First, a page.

VOL. 132 | NO. 9 | Thursday, January 12, 2017
Last Word: Charter Schools Views, Capitol Hill Round Up & Explaining The Cold War
By Bill Dries
Double trouble Wednesday in Oklahoma. The Grizz lose to the Thunder 103-95 in OKC. They are on their way to Houston for a Friday game before returning home Sunday for the MLK game against the Chicago Bulls at the Forum. Meanwhile Tigers lose to Tulsa Wednesday, also in Oklahoma, 81-71. They are back at the Forum Saturday to play South Florida.
As promised in our last meeting, more on Memphis Police Director Michael Rallings’s comments Tuesday on violent crime and comments from former Police Director Toney Armstrong on police recruitment that came close to stealing the show.
The other subject we are covering a lot of in the new year is education which is pretty typical for the new year since it is about the half way point in the school year. The national NAACP’s call for a moratorium on the use of charter schools has bolstered what was already a pretty robust discussion about charter schools and their role in education.
An NAACP committee was in Memphis Tuesday for one in a series of hearings they are undertaking across the country. What they encountered was a use of non profit charters – for-profit charters are forbidden by Tennessee law – that is unlike what they’ve seen or studied in other states. They also got some very clear and very different outlooks on what the rise of charters here means from some familiar faces in local education.
The money the city gets from red-light cameras has led to another round of city grants to various neighborhood groups who applied for the money. And what do most of those groups want – cameras.
Also in Digest, the state has streamlined its efforts to fight human trafficking and it includes four regional nongovernmental organizations to help the survivors after law enforcement does its job.
On Capitol Hill – Nashville:
In his “View From the Hill” column, our Nashville correspondent, Sam Stockard, looks at the complexity of what sounded like a simple idea several years ago – collecting state sales tax on items bought by e-commerce. Out-of-state retailers with sales of more than $500,000 a year in the state have until March to register with the Tennessee Department of Revenue. And they have until July 1 to start sending the cash to Nashville. This happening is a long-held priority of Gov. Bill Haslam. But it’s not a done deal just yet. More precisely, it could become an un-done deal in the Legislature.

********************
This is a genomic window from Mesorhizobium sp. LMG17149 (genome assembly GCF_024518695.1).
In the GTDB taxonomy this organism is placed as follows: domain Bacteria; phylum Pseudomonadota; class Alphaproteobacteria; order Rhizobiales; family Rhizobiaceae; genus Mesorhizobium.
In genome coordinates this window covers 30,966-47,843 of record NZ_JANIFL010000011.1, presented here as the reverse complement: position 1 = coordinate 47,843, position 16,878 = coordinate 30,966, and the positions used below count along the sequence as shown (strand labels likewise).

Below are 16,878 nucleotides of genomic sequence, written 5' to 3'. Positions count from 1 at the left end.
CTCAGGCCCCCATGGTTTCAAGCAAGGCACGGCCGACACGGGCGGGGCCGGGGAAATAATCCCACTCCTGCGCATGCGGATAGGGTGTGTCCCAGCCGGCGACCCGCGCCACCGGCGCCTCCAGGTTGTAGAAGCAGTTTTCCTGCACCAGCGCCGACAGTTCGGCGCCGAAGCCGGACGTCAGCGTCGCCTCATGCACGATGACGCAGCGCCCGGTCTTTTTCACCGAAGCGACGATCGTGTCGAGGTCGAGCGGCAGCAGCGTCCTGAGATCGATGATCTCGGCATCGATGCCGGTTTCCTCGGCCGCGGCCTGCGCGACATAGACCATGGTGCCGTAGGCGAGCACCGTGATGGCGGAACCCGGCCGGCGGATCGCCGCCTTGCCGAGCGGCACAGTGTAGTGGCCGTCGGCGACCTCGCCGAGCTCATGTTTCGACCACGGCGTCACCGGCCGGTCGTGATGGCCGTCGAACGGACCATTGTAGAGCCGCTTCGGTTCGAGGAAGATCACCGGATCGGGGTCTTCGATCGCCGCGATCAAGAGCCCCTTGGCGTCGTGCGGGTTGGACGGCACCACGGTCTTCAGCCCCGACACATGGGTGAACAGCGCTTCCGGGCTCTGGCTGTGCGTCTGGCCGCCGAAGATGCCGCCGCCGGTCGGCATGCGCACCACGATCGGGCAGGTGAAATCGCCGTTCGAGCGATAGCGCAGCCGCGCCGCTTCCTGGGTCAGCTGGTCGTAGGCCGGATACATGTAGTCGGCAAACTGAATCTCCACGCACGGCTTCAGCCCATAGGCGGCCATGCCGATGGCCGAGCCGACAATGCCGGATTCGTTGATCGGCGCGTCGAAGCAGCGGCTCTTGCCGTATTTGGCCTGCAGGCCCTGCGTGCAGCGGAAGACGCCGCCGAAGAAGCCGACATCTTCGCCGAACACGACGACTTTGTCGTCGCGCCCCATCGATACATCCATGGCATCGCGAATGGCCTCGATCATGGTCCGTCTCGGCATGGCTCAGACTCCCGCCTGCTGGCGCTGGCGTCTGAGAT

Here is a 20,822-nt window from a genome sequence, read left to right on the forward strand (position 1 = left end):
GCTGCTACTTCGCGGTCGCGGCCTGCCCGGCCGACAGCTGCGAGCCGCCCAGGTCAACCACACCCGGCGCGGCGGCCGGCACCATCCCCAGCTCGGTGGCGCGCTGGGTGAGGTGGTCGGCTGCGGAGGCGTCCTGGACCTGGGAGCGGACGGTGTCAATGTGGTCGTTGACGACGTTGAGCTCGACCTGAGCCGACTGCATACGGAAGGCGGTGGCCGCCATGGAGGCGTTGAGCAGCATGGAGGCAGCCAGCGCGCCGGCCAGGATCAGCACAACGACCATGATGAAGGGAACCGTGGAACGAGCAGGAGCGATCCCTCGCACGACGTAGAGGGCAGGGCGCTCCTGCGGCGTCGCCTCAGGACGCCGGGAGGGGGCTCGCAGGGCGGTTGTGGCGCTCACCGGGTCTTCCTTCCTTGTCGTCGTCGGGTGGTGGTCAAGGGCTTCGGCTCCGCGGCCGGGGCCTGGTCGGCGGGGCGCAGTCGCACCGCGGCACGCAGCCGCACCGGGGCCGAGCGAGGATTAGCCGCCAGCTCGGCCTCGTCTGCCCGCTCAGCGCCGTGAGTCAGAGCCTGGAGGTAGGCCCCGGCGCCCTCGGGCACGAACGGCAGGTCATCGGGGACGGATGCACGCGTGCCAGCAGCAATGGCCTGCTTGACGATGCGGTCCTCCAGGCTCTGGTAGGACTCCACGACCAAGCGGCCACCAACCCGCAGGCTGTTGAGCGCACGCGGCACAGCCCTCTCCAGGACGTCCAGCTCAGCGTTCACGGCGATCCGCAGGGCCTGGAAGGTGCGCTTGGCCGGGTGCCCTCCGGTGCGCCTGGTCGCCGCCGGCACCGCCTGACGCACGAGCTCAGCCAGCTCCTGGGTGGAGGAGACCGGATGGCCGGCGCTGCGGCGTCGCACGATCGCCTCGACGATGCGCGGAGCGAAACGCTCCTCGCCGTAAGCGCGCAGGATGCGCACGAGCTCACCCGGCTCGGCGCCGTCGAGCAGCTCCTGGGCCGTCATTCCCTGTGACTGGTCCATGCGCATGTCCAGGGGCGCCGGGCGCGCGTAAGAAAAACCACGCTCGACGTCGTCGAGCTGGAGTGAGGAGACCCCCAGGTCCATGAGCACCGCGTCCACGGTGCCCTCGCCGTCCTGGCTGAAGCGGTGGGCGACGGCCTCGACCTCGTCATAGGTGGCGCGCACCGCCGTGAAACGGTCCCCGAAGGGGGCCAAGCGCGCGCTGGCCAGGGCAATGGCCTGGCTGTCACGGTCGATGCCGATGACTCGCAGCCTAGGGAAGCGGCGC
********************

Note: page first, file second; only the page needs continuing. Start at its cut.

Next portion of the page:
The biggest daily development Wednesday in the first week back at work for legislators is the filing of a bill whose sponsors include Germantown Republican state Senator Brian Kelsey to call for a state convention toward a U.S. Constitutional amendment that would require Congress approve a balanced federal budget each year.
What some are calling the “selfie bill” and others the “Justin Timberlake selfie bill” was to be filed Tuesday to overturn the state law that forbids photos at Tennessee polling places.
And there is a bill to put the phrase “In God We Trust” on Tennessee license plates.
In Little Rock, there is a plan in the Legislature there to delay the launch of medical marijuana.
On Washington’s Capitol Hill, things are still getting organized as well. U.S. Sen. Lamar Alexander remains as chairman of the Senate Health, Education, Labor and Pensions committee for a second consecutive Congress. This is one of the key stops any move to abolish Obamacare will have to make on its way to a vote on the Senate floor.
The new director of Literacy Mid-South talks about how he came to the literacy fight in Memphis and the way forward for the organization that has made its mark as a provider and catalyst for multiple efforts across a city that has much need.
The University of Tennessee Health Science Center expands its drug development and manufacturing capacity through its Plough Center as the center has a new director. The director has been developing life-saving drugs for the last 30 years. The center’s second facility in the Medical District is just about complete in a district that has been all about new construction on various fronts in recent years.
Sometimes the past and the present have a way of showing up at the same time and impressing us with the contrast. That was the case Tuesday evening. The PBS show “American Experience” aired a highly anticipated film on the 1980 nuclear missile silo explosion at Damascus, Ark. – “Command and Control.” But it was delayed a bit for live coverage of President Obama’s farewell speech.
The documentary is a reminder that presidents make policies and go in directions that have consequences with a life well beyond their relatively short time in power.
The speech alongside the examination of what happened in rural Arkansas 36 years ago at what was then a Cold War bastion impressed me with what a different world we live in today and how strange the world of 1980 must seem to those with no memory of the times or the causes and what that meant for the daily lives in a small farming community.
If you saw the documentary, you know that visually it put you in the times and in the moment especially when it came to the central event that put the disaster in motion. And here is a look from the producer of how they did that.
The Memphis Real Estate Recap has details on more of the ServiceMaster build-out at Peabody Place.
Meanwhile, the owner of Tsunami the restaurant is now the owner of the Cooper-Young building that has been the restaurant’s home for nearly 20 years.
A Pew Research Center survey on the “Ferguson effect” among police officers shows three-quarters of those surveyed said they are hesitant to use force and are less willing to stop and question those they suspect of doing something wrong.